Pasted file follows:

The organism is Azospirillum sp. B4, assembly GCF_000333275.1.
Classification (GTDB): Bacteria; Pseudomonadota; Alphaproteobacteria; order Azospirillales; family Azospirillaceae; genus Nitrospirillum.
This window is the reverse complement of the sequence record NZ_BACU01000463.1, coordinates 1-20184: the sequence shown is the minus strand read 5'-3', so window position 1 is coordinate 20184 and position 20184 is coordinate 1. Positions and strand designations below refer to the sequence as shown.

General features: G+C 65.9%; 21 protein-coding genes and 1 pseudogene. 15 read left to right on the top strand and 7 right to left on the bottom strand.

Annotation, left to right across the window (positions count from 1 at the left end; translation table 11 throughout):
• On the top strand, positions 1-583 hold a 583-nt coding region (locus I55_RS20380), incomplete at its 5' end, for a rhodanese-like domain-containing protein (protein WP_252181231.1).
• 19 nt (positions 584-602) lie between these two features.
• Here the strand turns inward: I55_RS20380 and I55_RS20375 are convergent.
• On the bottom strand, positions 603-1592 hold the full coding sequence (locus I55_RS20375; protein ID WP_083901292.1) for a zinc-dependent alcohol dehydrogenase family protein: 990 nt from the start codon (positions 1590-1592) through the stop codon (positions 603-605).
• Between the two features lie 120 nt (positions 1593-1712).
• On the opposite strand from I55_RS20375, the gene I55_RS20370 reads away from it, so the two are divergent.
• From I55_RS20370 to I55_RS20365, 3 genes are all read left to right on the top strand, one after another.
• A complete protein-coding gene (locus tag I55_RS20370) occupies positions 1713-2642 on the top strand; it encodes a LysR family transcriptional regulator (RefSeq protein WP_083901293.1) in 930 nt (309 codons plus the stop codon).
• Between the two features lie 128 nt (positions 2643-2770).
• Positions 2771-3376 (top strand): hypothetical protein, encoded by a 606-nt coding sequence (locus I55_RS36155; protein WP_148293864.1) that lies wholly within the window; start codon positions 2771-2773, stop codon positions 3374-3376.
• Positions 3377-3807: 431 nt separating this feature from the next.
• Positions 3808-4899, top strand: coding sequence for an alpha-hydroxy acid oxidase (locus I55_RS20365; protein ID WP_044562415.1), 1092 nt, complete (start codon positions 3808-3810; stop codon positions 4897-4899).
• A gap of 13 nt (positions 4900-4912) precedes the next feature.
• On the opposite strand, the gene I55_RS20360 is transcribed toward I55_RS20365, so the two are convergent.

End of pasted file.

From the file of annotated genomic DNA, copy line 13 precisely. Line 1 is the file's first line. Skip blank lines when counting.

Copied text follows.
• A complete protein-coding gene (locus tag I55_RS20370) occupies positions 1713-2642 on the top strand; it encodes a LysR family transcriptional regulator (RefSeq protein WP_083901293.1) in 930 nt (309 codons plus the stop codon).